It’s also an important time to set proper expectations with those people. As you learn their requirements and use cases for the DAM, you may hear something that you know won’t be possible in the tool. Now is the time to set that expectation, while simultaneously starting to work on a solution.

This is going to build trust with your users and stakeholders that you understand them, which leads to stronger user adoption when the system goes live. And of course, it’s going to help ensure any DAM platform you purchase is going to satisfy the needs of your users.

Project Management Is Key

Some companies are going to have more resources than others. For those lucky enough to have them, it’s a good idea to leverage existing project management teams or resources to help keep your implementation on track.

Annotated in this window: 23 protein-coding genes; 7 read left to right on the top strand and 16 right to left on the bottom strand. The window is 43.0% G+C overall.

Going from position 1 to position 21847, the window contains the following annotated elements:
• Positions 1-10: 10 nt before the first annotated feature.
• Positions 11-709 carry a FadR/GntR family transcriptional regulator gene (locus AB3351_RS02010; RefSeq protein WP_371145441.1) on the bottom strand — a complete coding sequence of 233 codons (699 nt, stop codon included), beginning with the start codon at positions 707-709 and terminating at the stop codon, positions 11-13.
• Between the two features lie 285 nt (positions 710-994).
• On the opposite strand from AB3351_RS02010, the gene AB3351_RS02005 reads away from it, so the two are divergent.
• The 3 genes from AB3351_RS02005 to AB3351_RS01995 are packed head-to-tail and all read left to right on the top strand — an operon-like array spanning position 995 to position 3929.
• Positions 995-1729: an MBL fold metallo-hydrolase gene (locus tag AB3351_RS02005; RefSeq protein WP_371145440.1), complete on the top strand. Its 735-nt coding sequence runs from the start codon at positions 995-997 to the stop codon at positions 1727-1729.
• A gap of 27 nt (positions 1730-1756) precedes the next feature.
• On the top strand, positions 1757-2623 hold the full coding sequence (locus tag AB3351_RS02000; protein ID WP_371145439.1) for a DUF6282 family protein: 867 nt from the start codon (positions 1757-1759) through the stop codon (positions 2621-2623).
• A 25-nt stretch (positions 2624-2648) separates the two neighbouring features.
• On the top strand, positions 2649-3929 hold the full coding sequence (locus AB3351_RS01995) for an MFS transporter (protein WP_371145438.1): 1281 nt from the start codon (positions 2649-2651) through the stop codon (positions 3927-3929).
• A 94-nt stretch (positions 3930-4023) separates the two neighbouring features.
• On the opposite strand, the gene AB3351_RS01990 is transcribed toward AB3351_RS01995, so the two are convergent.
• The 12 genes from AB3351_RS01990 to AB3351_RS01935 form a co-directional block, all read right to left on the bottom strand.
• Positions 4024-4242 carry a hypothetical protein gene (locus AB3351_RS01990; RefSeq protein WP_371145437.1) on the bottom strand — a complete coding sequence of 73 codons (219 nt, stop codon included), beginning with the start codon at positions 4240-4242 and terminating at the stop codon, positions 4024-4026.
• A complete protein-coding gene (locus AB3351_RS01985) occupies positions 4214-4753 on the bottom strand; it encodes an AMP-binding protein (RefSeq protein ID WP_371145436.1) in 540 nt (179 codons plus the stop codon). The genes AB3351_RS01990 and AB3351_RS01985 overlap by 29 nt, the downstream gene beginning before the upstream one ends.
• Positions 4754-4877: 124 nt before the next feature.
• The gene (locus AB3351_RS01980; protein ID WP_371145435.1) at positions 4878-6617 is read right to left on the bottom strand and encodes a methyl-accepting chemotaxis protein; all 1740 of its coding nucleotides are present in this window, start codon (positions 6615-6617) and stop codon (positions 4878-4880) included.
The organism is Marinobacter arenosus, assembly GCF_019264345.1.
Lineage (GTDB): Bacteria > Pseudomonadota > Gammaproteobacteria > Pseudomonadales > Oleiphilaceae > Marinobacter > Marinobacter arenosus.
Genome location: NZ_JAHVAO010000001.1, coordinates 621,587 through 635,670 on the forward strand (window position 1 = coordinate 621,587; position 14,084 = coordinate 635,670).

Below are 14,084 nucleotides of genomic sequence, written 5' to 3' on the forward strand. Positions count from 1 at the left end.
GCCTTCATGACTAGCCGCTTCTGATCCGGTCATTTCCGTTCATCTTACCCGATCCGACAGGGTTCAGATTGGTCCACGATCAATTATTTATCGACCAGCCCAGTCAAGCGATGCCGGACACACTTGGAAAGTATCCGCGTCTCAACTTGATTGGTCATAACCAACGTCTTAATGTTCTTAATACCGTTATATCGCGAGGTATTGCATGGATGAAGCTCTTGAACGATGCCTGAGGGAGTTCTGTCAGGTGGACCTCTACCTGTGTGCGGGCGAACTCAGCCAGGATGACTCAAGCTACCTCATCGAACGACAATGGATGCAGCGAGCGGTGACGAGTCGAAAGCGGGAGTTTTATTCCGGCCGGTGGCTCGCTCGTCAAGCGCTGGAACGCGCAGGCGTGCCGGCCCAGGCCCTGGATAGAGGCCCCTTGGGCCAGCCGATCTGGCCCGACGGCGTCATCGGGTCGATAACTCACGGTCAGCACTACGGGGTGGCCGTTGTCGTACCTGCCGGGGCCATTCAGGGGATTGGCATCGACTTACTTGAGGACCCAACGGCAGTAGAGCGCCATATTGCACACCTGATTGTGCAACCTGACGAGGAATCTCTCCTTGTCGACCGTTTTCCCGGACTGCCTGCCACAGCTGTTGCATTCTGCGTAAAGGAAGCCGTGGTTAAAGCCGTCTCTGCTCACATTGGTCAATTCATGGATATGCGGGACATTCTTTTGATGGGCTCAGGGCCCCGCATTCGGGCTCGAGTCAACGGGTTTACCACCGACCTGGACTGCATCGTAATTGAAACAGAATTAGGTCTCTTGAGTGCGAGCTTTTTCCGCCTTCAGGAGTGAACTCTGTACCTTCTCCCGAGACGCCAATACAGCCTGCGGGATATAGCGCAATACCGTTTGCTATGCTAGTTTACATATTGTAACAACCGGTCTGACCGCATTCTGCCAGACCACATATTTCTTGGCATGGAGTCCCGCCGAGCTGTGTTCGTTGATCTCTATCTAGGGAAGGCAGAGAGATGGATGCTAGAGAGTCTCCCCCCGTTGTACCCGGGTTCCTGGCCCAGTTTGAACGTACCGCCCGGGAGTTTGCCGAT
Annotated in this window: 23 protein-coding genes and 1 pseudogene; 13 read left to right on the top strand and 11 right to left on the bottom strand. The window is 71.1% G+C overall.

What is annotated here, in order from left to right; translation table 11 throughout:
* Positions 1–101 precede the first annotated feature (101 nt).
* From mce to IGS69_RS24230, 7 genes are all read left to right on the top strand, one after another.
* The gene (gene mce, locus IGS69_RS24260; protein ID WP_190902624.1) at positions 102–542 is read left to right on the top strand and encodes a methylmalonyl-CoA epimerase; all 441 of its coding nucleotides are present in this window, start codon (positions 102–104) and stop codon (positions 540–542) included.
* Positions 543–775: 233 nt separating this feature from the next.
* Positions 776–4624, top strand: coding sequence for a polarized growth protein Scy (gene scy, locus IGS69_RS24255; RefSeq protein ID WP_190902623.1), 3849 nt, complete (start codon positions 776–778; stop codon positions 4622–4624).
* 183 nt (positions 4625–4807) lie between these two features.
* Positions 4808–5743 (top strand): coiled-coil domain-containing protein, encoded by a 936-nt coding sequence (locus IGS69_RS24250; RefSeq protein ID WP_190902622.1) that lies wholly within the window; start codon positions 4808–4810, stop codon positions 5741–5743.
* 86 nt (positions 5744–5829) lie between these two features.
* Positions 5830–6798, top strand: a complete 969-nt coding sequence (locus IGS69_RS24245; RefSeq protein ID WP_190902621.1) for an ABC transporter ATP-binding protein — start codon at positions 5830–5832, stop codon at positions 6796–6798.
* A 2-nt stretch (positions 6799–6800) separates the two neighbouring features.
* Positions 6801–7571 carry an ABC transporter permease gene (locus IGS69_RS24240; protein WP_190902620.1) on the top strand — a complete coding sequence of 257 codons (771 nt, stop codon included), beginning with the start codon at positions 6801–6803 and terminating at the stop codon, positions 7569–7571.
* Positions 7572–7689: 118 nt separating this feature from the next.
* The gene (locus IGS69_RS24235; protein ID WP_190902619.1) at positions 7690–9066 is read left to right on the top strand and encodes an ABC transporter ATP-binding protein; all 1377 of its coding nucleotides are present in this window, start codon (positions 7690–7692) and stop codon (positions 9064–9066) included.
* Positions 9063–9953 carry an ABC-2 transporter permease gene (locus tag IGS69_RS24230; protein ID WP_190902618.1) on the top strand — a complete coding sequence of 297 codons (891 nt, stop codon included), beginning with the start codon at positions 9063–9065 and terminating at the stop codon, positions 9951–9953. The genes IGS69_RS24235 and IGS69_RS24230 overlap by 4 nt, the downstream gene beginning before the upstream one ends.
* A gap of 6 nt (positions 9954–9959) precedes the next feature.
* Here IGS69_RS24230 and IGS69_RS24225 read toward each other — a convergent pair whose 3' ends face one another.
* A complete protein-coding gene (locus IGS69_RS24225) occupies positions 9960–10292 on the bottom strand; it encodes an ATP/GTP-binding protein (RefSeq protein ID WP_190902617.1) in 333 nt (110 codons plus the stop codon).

Planning is essential to this entire process. From communication plans to training, testing, data and asset migration, and more, there are countless moving parts and ways for the timeline to get out of control. A project manager helps immensely to keep things running smoothly.

If you don’t have access to a project manager, then instead try to use some kind of project management tool to stay organized. The scope and scale of a DAM implementation necessitates some kind of digital tool to stay on top of everything. Post-its and paper notes just won’t cut it.

Communicate, and Communicate Some More